Is It Dangerous to Use Nail Polish During Pregnancy?

Tricia Christensen
Tricia Christensen

Pregnant women can certainly use plenty of pampering, and manicures and pedicures come high on the list of luxury experiences. Yet these are perhaps not the best way to take care of the self or a growing baby. Nail polish and remover may contain chemicals that can pose problems for fetal development and has been linked in some studies to birth defects.

Nail polish remover can be dangerous during pregnancy.
Nail polish remover can be dangerous during pregnancy.

One of the main chemicals of concern is dibutyl phthalate (DBP), which since 2006 has been removed from many polish formulas. In some places like Europe, DBP can’t be used in any cosmetics and a few states in the US prohibit its use also. This doesn’t mean that all nail polish will be free of this substance, and research suggests it is potentially toxic to developing fetuses.

Regular nail polish contains a number of harmful chemicals that have been linked to birth defects.
Regular nail polish contains a number of harmful chemicals that have been linked to birth defects.

Organizations that specialize in support and awareness of birth defects, such as the March of Dimes, emphatically request that women avoid using either nail polish or polish remover during pregnancy. Some of these organizations suggest that people not use salons that have significant nail polish smell while pregnant. It might be best to consider salons that do not have nail services to accomplish this.

DBP has been used in a variety of cosmetic products, and it's unclear whether minimal exposure to a small amount of polish constitutes a huge risk. It isn’t necessarily obvious that if the only exposure during pregnancy were to nail polish, that this would be problematic. Yet because of the use of this chemical in a number of cosmetic products, exposure might be higher than people realize. People might encounter this chemical from a number of sources and not just nail polish. In general it’s a good idea to read labels, especially if a person doesn’t live in an area where this chemical is banned, and avoid any products that contain it.

There are other reasons why some places have banned the use of DBP, and this includes the fact that it may be potentially elevate the risk of cancer. Organizations like the Breast Cancer Fund in California exerted considerable pressure on cosmetic companies to exclude this chemical from their products. For those who want to minimize risk at all times, nail polish or other products with DBP are probably best avoided, not only during pregnancy but at all times. It should be noted however, that the Food and Drug Administration (FDA) has not concluded that nail polish is unsafe during pregnancy, and disagrees with the conclusions of organizations like the March of Dimes.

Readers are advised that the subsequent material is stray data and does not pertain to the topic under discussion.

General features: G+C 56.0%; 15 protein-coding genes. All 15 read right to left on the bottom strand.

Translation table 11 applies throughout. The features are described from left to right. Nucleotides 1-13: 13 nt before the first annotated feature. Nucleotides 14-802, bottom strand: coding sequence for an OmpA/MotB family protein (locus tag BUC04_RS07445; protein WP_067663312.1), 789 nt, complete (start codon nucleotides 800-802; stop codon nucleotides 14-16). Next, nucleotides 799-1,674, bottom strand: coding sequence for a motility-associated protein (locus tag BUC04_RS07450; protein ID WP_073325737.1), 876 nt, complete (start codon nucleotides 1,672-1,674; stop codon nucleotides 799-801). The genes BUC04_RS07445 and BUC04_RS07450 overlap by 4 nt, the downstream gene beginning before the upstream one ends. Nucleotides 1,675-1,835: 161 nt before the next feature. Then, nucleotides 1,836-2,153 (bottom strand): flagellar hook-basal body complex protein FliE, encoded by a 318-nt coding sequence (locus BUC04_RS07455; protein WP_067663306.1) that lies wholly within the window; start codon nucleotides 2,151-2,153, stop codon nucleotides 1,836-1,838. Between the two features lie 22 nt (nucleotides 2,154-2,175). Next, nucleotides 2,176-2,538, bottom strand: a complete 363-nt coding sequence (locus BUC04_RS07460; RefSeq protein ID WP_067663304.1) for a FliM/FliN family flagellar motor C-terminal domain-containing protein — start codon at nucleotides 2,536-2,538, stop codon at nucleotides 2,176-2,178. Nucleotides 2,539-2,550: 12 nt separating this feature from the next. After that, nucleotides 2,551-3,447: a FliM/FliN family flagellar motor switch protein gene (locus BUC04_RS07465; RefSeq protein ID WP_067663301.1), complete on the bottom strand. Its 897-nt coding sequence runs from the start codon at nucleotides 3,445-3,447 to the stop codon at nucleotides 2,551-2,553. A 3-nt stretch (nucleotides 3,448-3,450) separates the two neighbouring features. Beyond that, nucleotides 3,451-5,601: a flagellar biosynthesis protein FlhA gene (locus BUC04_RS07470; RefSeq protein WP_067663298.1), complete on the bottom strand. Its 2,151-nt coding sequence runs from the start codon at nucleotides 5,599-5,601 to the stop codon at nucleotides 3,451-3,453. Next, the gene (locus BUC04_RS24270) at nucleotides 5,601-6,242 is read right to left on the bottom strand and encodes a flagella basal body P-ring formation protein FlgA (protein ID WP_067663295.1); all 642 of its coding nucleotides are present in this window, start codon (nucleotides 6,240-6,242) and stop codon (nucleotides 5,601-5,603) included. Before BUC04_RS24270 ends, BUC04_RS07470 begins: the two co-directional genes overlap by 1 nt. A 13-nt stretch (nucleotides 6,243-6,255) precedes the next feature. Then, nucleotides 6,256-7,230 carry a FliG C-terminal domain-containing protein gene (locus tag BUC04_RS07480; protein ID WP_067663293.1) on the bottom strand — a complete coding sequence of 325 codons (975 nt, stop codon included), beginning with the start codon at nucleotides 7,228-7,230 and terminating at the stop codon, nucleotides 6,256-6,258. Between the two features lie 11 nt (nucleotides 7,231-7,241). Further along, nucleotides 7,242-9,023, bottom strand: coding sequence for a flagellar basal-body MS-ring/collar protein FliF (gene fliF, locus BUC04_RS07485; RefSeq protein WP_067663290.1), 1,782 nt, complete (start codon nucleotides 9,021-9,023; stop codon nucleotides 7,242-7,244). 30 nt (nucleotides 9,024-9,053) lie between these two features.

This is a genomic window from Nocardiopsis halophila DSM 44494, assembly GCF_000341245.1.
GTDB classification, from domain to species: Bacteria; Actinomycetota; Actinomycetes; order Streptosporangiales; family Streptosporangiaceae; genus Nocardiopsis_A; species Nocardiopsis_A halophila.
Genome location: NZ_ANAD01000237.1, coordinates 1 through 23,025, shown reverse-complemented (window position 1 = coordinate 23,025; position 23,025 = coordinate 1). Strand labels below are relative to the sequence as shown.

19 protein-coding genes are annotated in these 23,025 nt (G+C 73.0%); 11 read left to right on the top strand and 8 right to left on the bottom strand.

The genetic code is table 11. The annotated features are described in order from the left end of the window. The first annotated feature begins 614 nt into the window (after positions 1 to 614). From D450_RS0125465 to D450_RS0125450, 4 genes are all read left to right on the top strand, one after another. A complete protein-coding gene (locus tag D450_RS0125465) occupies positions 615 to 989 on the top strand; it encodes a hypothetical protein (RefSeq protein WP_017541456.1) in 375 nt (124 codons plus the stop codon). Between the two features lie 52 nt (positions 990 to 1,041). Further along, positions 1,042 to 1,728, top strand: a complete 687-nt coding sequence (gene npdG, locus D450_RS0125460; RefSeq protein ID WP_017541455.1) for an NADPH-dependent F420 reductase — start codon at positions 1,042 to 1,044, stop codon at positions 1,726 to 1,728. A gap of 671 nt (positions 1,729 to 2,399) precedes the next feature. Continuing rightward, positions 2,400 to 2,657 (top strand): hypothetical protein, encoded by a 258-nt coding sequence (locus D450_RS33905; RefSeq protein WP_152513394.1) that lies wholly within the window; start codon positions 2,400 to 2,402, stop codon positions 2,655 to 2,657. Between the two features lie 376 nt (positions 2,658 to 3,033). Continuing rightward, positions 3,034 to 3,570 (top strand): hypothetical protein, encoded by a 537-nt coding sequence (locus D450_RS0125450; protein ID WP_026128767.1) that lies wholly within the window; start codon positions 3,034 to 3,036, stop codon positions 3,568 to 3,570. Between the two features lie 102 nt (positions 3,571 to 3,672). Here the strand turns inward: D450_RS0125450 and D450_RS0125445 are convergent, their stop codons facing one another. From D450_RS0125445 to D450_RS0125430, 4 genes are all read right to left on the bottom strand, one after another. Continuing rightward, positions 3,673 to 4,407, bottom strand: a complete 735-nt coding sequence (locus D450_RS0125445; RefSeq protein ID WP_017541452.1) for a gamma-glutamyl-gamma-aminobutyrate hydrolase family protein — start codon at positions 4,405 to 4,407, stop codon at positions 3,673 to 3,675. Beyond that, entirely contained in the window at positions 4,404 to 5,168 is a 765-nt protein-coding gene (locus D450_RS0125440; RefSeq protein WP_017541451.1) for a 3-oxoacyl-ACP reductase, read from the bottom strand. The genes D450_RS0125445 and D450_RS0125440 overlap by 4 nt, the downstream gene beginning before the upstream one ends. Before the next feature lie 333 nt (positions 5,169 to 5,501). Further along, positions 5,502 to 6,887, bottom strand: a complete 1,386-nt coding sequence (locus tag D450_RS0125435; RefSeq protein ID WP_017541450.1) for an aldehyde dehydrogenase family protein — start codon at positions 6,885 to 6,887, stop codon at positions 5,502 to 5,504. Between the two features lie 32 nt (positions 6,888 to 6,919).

There are some polish formulas that are free of some of the chemicals suspect in causing birth defects. People should look for these and they may be marketed as being DBP and formaldehyde free. Many women have found these to be great alternative if they want to continue polish their nails during pregnancy.

Some nail polish formulas are free of some of the chemicals suspected in causing birth defects.
Some nail polish formulas are free of some of the chemicals suspected in causing birth defects.
Tricia Christensen
Tricia Christensen

Tricia has a Literature degree from Sonoma State University and has been a frequent wiseGEEK contributor for many years. She is especially passionate about reading and writing, although her other interests include medicine, art, film, history, politics, ethics, and religion. Tricia lives in Northern California and is currently working on her first novel.

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Discussion Comments


Hundreds of years ago, well, one would not eat half of the stuff that we get so conveniently off the supermarket shelf, that's for sure.

Maybe you started your day with a healthy thick porridge (yuck), followed by a good slice of get-your-teeth-into-that wholemeal bread. Then, after you had done the first half of the day's chores, you would be craving a juicy full fat piece of chicken (with skin) and some vegetables. All of that probably washed down with some water.

So, a hundred years ago -- the maternal and infant death rate aside -- a lot of things were a little more plain and people, wealthy or not, had a little less choice than today's average consumer.

Just think about it: nail varnish? I have a feeling that wasn't part of life then back either, but perhaps the very rich poisoned themselves slowly with some beautiful lead based make up.

And perhaps most of them did not even know when they did suffer a miscarriage. After all, ignorance is bliss.


Quiringhr3, do you know of any common products or food that needs to be avoided during pregnancy. When doing research, there were so many items that I became very overwhelmed.

For example, I found that lunch meat is unsafe for pregnant women because it contains listeria that can make the fetus very ill or even cause fetal death. This is shocking since several schools and organizations feed deli meats to our children frequently. Does this mean that it is unsafe for everyone to be eating as well? It really makes a woman stop and consider what she is putting into her body.


It seems as though pregnant women are not able to use or eat anything anymore. I find this very disheartening because it just goes to show how unhealthy of a society we have become.

Hundreds of years ago, women rarely even saw anyone else while they were pregnant and managed to do just fine. The greatest challenge then was disease, hunger and complications at childbirth. These days it appears that the vast majority of things need to be excluded from a woman’s life in order to ensure a healthy pregnancy and baby.

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